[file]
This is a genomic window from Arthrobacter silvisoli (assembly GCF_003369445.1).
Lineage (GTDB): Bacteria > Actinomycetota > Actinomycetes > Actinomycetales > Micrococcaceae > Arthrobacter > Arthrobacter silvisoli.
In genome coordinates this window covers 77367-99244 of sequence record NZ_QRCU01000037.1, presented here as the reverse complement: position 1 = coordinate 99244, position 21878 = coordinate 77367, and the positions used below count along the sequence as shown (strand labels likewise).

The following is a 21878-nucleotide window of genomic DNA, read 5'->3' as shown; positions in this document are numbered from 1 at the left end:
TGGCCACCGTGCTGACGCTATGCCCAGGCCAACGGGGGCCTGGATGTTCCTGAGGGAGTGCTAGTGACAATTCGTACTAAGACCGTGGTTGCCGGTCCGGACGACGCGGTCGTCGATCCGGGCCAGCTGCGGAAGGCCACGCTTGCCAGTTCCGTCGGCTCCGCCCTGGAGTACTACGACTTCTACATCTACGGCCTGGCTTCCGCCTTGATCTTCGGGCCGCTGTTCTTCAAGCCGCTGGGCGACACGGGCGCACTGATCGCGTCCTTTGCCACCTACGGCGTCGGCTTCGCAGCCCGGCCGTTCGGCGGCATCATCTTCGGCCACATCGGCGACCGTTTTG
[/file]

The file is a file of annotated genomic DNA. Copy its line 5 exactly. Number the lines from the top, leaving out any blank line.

TGGCCACCGTGCTGACGCTATGCCCAGGCCAACGGGGGCCTGGATGTTCCTGAGGGAGTGCTAGTGACAATTCGTACTAAGACCGTGGTTGCCGGTCCGGACGACGCGGTCGTCGATCCGGGCCAGCTGCGGAAGGCCACGCTTGCCAGTTCCGTCGGCTCCGCCCTGGAGTACTACGACTTCTACATCTACGGCCTGGCTTCCGCCTTGATCTTCGGGCCGCTGTTCTTCAAGCCGCTGGGCGACACGGGCGCACTGATCGCGTCCTTTGCCACCTACGGCGTCGGCTTCGCAGCCCGGCCGTTCGGCGGCATCATCTTCGGCCACATCGGCGACCGTTTTG